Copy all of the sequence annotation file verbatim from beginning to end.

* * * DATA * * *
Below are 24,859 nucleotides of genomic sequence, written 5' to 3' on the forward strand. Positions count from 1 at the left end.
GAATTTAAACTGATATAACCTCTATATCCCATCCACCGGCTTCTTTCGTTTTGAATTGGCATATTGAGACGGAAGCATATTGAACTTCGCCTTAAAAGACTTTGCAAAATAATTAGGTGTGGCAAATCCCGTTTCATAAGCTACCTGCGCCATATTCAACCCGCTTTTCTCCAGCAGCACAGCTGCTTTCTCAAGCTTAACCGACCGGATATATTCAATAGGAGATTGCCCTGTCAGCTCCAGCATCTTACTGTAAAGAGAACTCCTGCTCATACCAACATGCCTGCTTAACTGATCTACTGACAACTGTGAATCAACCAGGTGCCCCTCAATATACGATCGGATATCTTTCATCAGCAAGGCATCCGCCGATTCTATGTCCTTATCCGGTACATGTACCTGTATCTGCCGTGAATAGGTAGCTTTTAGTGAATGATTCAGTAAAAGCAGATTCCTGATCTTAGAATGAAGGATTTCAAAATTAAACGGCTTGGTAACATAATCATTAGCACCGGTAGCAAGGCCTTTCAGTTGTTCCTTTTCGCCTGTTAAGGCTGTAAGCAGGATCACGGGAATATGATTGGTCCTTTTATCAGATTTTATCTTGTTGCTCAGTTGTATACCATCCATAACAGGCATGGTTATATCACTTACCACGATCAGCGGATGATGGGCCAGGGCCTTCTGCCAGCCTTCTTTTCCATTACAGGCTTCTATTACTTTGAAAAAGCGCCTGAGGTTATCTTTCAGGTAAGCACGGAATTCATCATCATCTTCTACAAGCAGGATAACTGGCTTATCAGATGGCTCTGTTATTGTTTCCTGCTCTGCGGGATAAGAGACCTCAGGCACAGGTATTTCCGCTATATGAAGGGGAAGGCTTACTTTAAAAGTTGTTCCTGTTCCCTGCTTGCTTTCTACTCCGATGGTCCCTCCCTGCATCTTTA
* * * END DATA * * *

Below are 24,859 nucleotides of genomic sequence, written 5' to 3' on the forward strand. Positions count from 1 at the left end.
GAATTTAAACTGATATAACCTCTATATCCCATCCACCGGCTTCTTTCGTTTTGAATTGGCATATTGAGACGGAAGCATATTGAACTTCGCCTTAAAAGACTTTGCAAAATAATTAGGTGTGGCAAATCCCGTTTCATAAGCTACCTGCGCCATATTCAACCCGCTTTTCTCCAGCAGCACAGCTGCTTTCTCAAGCTTAACCGACCGGATATATTCAATAGGAGATTGCCCTGTCAGCTCCAGCATCTTACTGTAAAGAGAACTCCTGCTCATACCAACATGCCTGCTTAACTGATCTACTGACAACTGTGAATCAACCAGGTGCCCCTCAATATACGATCGGATATCTTTCATCAGCAAGGCATCCGCCGATTCTATGTCCTTATCCGGTACATGTACCTGTATCTGCCGTGAATAGGTAGCTTTTAGTGAATGATTCAGTAAAAGCAGATTCCTGATCTTAGAATGAAGGATTTCAAAATTAAACGGCTTGGTAACATAATCATTAGCACCGGTAGCAAGGCCTTTCAGTTGTTCCTTTTCGCCTGTTAAGGCTGTAAGCAGGATCACGGGAATATGATTGGTCCTTTTATCAGATTTTATCTTGTTGCTCAGTTGTATACCATCCATAACAGGCATGGTTATATCACTTACCACGATCAGCGGATGATGGGCCAGGGCCTTCTGCCAGCCTTCTTTTCCATTACAGGCTTCTATTACTTTGAAAAAGCGCCTGAGGTTATCTTTCAGGTAAGCACGGAATTCATCATCATCTTCTACAAGCAGGATAACTGGCTTATCAGATGGCTCTGTTATTGTTTCCTGCTCTGCGGGATAAGAGACCTCAGGCACAGGTATTTCCGCTATATGAAGGGGAAGGCTTACTTTAAAAGTTGTTCCTGTTCCCTGCTTGCTTTCTACTCCGATGGTCCCTCCCTGCATCTTTA